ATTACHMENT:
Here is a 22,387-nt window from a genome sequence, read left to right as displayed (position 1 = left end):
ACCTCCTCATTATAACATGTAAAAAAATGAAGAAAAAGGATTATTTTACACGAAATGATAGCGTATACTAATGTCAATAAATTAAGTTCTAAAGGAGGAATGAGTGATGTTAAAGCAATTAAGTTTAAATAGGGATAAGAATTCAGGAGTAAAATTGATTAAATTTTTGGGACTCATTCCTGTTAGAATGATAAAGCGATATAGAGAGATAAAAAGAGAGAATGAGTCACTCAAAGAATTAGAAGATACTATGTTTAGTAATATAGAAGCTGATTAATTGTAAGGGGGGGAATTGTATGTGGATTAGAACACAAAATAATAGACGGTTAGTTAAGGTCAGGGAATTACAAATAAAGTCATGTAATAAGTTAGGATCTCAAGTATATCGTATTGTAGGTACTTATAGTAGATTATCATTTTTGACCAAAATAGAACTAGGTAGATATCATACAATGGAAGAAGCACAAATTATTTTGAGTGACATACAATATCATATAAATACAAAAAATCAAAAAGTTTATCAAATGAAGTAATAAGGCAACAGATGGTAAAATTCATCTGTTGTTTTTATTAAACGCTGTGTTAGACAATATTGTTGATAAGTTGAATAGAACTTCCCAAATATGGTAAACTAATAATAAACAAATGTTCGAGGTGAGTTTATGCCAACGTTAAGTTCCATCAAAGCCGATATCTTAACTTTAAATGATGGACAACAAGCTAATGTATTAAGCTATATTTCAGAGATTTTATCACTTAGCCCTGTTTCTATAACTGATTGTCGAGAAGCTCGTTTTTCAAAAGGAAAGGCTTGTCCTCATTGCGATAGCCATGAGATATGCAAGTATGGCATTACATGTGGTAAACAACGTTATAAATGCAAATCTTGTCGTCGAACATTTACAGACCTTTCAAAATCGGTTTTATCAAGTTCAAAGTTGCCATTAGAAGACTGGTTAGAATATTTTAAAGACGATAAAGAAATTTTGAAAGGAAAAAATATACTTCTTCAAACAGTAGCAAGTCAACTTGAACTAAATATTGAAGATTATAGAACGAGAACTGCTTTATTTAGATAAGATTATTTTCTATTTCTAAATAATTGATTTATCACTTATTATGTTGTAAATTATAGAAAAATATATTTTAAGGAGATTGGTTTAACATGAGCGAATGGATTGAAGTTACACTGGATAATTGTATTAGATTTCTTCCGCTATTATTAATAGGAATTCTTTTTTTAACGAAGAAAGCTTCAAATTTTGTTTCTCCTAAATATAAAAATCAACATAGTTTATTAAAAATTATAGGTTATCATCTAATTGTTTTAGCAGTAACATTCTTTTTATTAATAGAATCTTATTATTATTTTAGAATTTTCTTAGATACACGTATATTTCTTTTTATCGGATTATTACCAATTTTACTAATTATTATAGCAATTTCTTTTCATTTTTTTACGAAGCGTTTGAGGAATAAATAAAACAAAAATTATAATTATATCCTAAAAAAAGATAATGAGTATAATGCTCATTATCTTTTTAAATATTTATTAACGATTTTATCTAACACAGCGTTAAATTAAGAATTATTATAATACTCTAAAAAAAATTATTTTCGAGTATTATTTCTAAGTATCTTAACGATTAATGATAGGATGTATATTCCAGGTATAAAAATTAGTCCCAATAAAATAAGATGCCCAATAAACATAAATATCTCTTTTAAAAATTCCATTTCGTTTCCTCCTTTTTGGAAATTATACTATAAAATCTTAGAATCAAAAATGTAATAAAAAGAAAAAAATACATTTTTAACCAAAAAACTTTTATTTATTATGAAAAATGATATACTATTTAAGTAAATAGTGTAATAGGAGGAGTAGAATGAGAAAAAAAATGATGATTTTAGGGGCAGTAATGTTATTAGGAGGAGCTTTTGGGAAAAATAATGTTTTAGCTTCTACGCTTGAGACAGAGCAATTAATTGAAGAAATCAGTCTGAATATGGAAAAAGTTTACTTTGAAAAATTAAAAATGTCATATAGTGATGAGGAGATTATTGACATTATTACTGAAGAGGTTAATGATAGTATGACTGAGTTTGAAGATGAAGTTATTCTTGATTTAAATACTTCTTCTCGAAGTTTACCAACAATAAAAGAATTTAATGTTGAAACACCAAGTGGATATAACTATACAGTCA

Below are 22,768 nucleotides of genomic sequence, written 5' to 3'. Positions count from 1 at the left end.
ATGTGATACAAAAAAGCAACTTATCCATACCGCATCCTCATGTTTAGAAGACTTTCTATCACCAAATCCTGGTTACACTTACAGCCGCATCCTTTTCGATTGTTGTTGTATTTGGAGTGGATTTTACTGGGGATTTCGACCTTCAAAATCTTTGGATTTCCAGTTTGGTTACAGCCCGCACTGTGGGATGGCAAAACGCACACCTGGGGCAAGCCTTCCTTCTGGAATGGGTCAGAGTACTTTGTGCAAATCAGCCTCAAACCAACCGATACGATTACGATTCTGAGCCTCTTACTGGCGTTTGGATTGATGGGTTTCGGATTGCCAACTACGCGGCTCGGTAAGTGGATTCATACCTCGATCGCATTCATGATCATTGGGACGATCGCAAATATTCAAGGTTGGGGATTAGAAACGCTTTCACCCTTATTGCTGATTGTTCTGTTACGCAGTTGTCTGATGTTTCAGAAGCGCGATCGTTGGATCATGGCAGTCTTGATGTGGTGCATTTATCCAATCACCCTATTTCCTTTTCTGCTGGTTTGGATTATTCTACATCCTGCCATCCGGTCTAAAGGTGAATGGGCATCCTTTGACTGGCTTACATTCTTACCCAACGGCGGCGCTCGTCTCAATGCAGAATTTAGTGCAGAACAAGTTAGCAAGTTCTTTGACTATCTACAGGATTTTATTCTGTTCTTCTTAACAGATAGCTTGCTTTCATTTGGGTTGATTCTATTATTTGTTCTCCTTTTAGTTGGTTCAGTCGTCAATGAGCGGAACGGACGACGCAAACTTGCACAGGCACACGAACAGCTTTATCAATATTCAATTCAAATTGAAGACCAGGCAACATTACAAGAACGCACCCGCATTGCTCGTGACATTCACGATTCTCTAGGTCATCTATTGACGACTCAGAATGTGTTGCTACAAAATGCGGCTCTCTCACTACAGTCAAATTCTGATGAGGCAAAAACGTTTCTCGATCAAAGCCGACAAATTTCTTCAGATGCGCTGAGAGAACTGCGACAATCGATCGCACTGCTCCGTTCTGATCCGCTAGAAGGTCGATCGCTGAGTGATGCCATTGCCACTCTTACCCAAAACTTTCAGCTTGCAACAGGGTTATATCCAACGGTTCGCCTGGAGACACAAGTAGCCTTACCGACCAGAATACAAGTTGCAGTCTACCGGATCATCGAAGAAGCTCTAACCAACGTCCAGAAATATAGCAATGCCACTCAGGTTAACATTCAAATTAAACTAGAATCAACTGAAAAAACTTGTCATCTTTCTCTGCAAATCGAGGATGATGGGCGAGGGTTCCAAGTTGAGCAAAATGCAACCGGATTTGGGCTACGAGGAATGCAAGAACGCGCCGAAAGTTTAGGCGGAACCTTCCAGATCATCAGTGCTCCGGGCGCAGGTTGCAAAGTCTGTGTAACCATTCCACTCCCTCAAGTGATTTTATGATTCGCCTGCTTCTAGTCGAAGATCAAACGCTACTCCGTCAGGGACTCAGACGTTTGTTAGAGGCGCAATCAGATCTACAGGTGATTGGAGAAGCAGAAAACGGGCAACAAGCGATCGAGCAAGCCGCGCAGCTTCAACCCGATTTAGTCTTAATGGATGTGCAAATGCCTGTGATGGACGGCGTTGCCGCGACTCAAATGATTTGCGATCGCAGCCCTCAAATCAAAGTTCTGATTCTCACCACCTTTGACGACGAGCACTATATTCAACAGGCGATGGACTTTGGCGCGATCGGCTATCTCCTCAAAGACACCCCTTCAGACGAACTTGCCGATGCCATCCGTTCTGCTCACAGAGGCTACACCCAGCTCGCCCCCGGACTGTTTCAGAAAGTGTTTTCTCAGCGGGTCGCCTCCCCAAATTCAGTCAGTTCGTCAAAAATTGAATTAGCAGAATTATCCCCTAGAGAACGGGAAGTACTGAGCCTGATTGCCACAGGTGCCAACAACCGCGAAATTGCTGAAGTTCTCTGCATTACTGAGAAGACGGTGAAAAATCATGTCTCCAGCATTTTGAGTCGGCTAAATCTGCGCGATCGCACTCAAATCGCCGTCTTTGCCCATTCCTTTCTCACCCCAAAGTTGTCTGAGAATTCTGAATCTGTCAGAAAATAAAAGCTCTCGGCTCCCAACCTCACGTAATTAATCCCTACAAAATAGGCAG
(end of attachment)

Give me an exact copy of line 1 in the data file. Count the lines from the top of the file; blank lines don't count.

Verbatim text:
Here is a 22,387-nt window from a genome sequence, read left to right as displayed (position 1 = left end):